- May 26, 2021
- By Doug Saunders
- Company Structure , COVID-19
- adaptation , competition , consumer , coronavirus , corporate , corporate transformation , covid , covid 19 , covid-19 , essential workers
COVID-19 and Corporate Adaptation
2020 turned out to be quite the roller coaster ride, in more ways than anyone could have predicted. Not only did we have to find a way forward while people were sick and hospitals were full, but we also had to get used to transitioning our public lives to our homes. Zoom and Google Meet became major tools for educating large amounts of children from remote locations, and the same has been true for businesses and their employees.
Except for a small percentage of essential workers and those whose jobs required a physical presence, everyone’s workplace became their home. We had to learn to become empathetic in an entirely new way since we all were dealing with this major shift. The lines between management and employee became blurred. Meanwhile, technologies that previously would have taken a few more years before seeing full-scale use were accelerated dramatically.
Finding solutions to our problems took on an entirely new light. From home, employees now have their work to complete like before, only now, all the reasons that a business model or system was inefficient became blindingly obvious. If the work is not engaging for employees but they were at a physical office then productivity is lost without anyone noticing. If employees are not engaged digitally, they just either don’t log on or show up to a shift if it doesn’t suit them.For some companies it’s about the amount of support employees can expect to get their work done. Many companies found that remote support isn’t something they can provide, lowering employee engagement yet again. Efficiency became the name of the game, and technology allowed us to survive and adapt despite all the uncomfortable changes.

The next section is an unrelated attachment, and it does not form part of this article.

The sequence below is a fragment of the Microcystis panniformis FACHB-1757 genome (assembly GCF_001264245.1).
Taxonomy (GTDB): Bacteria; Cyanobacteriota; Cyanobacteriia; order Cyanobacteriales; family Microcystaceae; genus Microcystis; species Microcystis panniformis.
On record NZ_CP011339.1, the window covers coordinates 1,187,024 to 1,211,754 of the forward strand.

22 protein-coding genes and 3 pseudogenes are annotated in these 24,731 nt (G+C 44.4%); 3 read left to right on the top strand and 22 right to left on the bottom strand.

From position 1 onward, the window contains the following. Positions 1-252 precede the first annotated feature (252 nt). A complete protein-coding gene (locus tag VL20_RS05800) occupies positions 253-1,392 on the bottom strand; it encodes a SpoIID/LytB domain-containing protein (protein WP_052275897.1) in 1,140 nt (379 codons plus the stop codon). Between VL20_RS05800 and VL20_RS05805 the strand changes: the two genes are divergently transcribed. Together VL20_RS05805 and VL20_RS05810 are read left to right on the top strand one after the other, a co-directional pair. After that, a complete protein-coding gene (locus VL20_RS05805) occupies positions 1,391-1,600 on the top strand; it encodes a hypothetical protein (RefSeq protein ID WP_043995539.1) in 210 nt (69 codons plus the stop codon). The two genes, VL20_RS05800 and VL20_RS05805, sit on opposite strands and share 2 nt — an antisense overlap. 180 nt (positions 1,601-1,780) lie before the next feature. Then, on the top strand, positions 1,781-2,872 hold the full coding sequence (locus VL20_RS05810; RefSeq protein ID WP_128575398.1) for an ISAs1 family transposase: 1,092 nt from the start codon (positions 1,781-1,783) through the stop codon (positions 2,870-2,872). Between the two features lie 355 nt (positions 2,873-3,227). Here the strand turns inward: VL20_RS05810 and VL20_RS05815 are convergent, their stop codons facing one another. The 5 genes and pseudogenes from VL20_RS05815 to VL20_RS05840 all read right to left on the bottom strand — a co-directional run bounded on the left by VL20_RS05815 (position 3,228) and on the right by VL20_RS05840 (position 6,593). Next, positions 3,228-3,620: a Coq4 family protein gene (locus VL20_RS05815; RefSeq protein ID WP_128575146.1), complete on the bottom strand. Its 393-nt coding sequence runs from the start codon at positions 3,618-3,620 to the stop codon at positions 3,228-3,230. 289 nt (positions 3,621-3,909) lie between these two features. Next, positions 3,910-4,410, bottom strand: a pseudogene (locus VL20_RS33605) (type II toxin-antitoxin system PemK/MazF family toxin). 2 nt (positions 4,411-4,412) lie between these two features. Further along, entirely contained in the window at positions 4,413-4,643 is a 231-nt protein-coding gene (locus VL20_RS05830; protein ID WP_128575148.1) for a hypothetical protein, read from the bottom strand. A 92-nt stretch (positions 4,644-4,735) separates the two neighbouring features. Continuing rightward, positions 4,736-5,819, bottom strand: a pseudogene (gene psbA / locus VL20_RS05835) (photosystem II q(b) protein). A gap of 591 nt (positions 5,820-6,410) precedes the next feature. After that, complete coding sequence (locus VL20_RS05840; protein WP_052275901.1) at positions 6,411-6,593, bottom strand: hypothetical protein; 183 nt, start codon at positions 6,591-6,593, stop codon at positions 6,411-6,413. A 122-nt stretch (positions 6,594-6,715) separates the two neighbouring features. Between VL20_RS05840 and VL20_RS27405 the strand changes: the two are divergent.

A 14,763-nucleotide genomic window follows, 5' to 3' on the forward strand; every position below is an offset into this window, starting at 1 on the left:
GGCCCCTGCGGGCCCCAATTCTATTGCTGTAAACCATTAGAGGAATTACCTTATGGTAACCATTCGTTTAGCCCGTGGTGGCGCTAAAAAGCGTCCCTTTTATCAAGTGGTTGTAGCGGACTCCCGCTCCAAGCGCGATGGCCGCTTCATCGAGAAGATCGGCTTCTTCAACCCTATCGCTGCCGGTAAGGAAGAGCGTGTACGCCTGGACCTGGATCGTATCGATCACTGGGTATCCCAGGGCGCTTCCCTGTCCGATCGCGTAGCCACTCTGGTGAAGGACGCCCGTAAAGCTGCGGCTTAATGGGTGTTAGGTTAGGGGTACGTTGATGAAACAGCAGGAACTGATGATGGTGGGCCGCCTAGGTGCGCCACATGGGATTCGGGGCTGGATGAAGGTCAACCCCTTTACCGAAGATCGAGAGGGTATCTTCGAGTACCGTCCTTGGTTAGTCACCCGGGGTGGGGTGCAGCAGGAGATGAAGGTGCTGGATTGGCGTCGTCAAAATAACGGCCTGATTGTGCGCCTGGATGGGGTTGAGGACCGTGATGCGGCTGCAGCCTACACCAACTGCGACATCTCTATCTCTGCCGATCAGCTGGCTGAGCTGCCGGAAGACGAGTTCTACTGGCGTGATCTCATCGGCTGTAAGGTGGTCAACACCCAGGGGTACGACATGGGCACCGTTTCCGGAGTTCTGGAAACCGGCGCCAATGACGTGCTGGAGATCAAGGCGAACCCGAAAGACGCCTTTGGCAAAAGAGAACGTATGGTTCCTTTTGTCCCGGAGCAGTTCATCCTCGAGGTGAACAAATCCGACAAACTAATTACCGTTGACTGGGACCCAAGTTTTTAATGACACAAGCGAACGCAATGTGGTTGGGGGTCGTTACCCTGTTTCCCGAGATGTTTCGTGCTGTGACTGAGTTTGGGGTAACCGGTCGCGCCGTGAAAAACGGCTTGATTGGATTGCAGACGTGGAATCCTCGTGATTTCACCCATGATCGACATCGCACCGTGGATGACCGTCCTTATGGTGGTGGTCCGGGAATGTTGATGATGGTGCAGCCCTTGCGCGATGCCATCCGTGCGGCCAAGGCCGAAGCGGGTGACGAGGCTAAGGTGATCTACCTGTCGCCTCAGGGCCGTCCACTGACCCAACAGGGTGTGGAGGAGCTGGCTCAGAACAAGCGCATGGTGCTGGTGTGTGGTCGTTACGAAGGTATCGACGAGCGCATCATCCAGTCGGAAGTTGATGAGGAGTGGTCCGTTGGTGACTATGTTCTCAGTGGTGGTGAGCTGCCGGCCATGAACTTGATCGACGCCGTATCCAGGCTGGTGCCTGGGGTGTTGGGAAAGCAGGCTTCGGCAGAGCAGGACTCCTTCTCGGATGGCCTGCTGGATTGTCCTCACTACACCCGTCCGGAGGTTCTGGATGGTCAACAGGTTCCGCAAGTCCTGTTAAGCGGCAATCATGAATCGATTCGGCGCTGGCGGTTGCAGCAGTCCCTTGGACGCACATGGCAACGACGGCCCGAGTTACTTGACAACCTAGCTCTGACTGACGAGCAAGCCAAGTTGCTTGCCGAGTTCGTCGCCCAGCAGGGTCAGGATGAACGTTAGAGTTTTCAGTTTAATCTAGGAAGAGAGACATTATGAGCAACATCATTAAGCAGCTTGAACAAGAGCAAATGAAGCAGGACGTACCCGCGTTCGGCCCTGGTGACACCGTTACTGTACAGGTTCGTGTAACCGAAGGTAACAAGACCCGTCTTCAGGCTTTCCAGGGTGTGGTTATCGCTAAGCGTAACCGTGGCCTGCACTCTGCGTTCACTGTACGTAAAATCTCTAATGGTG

As consumers turned toward the technology available to help solve the personal and professional issues in their lives, or to make their days more enjoyable, businesses had to adapt to this new form of consumer.
No longer is it enough to host a storefront online, simply creating a place for people to buy products or services remotely. Learning how to reach a customer virtually while maintaining a brand image and customer experience amongst a flood of online marketplaces was the difference between a successful transition to a new way of doing business and going out of business. That was all it took to tank some major brands: to fail in maintaining a relationship with customers and to be unable to create engaging experiences for their employees and customers.
It’s unlikely that even these adjustments to business culture will be enough to keep an edge on the competition or keep customers engaged and satisfied. Physical locations are beginning to reopen. The lessons learned during the pandemic will be essential to continuing to adapt to changes in our world. The option to work from home if physically possible will be much more common and save on physical location expenses. The ability to intuit and anticipate the needs and trends of the world today will be essential for future business success.